Philosophy Minor Program

In alignment with the institutional and Humanities’ missions, this minor program is dedicated to the development of students who are capable of rational evidence-based argument, even-handed consideration of diverse viewpoints, informed appreciation for and effective use of various intellectual histories, and ethical yet analytical decisions. This era of rapid technological and media related change, information proliferation, and global interdependence creates ever-changing cultural, economic, and political situations calls for professionals and citizens who can adapt while maintaining informed convictions, results achievable by an education in the Humanities, and Philosophy in particular. To achieve this, the Philosophy Minor commits to utilizing the cooperation of various members of the faculty from diverse traditions and areas of study to challenge students by introducing a wide array of perspectives and methodologies, yet consistent with academically rigorous discourse.

Dr. Jack Byham, Assistant Professor


Dr. Byham's general research interests include the history of political philosophy and American politics. Within the field of political philosophy, Dr. Byham is interested in the contrast between the ancients, such as Plato and Aristotle, and the moderns, in particular Hobbes and Locke.

Dr. Jude Galbraith, Instructional Assistant Professor, Philosophy Minor Coordinator

Office: AIC 375

Dr. Galbraith specializes in the philosophy of science. He works primarily on issues of ethics in science and in methods of fostering socially responsible scientific research, focusing on technology development as a particularly interesting and impactful site where scientific and social values coalesce (or clash). Dr. Galbraith has interests not only in the theoretical study of emerging technologies and the communities developing them but also in practical interdisciplinary work on fostering ethics in the process of innovation.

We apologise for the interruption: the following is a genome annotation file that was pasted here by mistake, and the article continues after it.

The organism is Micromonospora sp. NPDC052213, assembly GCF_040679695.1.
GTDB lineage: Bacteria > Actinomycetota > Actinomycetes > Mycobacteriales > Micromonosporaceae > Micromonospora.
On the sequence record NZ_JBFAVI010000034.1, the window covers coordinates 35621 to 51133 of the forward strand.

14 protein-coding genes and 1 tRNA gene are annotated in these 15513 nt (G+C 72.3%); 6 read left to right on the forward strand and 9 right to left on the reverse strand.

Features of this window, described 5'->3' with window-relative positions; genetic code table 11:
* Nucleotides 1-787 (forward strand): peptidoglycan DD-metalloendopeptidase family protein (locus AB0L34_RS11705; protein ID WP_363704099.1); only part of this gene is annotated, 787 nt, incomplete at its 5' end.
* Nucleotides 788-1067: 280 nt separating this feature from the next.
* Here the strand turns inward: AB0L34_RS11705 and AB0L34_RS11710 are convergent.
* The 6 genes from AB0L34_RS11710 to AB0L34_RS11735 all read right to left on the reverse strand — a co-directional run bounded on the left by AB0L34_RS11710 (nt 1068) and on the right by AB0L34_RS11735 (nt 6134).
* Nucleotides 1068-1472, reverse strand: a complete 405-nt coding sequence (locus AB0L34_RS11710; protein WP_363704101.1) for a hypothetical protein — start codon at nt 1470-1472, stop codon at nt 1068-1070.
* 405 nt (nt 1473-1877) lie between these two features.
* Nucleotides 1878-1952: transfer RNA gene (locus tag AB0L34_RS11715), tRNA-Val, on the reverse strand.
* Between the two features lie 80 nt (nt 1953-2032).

Dr. Jonathan Murphy, Associate Professor

Office: AIC 378

Dr. Murphy’s research interests lie in Literary Theory and Philosophy, are wide-ranging, and extend from Plato to the present. Dr. Murphy's doctoral research focused on the influence of Greek, French, German, and British Idealism on the American Romantics. His current book project, "At the Tomb of the American Renaissance," examines how the American Romantics wed their metaphysical ideas of America with the geopolitical realities of the nation they inhabited.

Dr. Alfonso R. Vergaray, Assistant Professor and Director of International Leadership

Office: AIC 323

Dr. Vergaray's general research interests in philosophy include Spinoza, liberalism and its critics, issues of freedom and determinism, and liberatory struggles in the Americas.

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Department of Humanities
Academic Innovation Center (AIC) 313
Phone: 956.326.2470 | Fax: 956.326.2459 | E-mail: jordan.cervantes@tamiu.edu